The Air & Space Brief: Defending space fuel; Conference travel update; ‘Inspector’ satellites launched
Welcome to the Defense One Air and Space newsletter. Here are our top stories this week:
Defending gas stations in space: “As U.S. companies expand into space, how will the U.S. Space Force and other nations seek to advance and extend their defense responsibilities into that same environment?” Defense One asks. The recently inked deal to launch the first “gas station in space” highlights some of the questions the Space Force is mulling: since it's already defending near-Earth orbits, what will its responsibility be to defend U.S. interests in cislunar space and beyond?
Weapons to Ukraine: The U.S. has ramped up flights to Ukraine loaded with ammunition and weapons to supply Ukraine’s ground forces against a potential invasion by Russia. The U.S. has also approved the transfer of U.S.-made missiles from Baltic NATO members to Ukraine. Estonia is sending Javelin anti-armor missiles, while Latvia and Lithuania are sending Stinger anti-aircraft missiles and related equipment.
Conference travel OK: Defense Department Press Secretary John Kirby “misspoke” last week when he told reporters that Pentagon officials could not travel to conferences amid the Omicron coronavirus spike.“Recently Mr. Kirby misspoke when responding to questions about current travel restrictions,” the Pentagon said Saturday in an unattributed emailed statement. The policy says officials have to get a waiver to be allowed to travel if either their installation or the location they are traveling to does not meet the criteria for movement.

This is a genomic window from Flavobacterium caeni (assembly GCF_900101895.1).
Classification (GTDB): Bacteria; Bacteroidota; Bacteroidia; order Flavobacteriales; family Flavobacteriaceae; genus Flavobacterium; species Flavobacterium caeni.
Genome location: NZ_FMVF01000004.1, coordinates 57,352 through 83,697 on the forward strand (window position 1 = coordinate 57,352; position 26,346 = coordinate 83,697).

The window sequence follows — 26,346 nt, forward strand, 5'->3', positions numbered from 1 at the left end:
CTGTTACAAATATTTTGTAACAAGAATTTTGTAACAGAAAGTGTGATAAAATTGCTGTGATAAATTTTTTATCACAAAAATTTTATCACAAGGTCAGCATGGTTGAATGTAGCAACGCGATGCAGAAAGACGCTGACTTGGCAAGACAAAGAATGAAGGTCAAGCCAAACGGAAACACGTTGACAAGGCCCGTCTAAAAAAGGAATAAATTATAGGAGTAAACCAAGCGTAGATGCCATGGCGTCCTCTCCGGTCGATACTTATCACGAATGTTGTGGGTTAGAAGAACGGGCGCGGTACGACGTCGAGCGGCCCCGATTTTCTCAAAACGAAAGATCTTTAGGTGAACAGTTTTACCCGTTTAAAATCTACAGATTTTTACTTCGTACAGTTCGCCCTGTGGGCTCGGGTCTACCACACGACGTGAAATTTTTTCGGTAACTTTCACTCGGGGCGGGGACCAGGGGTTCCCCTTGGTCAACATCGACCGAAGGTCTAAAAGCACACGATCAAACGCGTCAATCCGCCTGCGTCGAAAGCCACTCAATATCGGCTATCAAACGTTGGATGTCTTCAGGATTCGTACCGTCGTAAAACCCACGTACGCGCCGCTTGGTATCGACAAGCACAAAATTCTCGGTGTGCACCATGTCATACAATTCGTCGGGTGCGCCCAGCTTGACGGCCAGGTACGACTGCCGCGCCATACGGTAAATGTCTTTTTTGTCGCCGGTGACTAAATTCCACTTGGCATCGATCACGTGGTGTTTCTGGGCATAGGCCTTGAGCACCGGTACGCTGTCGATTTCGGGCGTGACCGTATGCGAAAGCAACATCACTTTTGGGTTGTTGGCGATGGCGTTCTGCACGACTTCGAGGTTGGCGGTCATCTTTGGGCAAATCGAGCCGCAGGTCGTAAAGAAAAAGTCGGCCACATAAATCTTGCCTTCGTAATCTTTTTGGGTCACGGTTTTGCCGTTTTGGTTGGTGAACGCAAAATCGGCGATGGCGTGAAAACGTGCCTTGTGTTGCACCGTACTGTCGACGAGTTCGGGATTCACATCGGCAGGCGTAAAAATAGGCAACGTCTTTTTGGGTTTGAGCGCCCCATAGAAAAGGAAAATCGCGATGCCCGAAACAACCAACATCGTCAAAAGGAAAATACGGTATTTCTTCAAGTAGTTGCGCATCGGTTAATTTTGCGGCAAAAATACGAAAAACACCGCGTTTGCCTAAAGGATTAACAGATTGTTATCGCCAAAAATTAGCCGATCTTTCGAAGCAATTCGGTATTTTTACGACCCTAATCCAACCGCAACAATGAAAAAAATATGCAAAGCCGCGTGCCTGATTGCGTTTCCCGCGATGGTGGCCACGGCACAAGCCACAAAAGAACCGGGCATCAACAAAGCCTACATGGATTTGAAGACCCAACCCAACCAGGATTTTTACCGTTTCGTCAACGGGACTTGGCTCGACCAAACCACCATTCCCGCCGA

Inspector satellites launched: The Space Force has two additional sets of powerful eyes in the sky now with the launch of two geosynchronous orbit “inspector” satellites launched Friday. The satellites will allow the Space Force “to not only locate and identify objects in this distant orbit, but also maneuver close to them in order to inspect them or assess their capabilities,” The Drive reports.
Sign up to get The Air & Space Brief every Tuesday from Tara Copp, Defense One’s Senior Pentagon Reporter. On Jan. 25, 2004, NASA’s Opportunity Rover landed on Mars to begin a 14-year journey of mapping that planet’s surface and resources.
From Defense One
US Sends More Military Equipment to Ukraine // Marcus Weisgerber and Tara Copp: Latest deliveries to arrive today as DOD searches its inventory for more to send.
Will Space Force Protect Orbiting Gas Stations and Bases on the Moon? // Tara Copp: As U.S. companies venture farther from Earth, whether the newest service will protect them remains under discussion.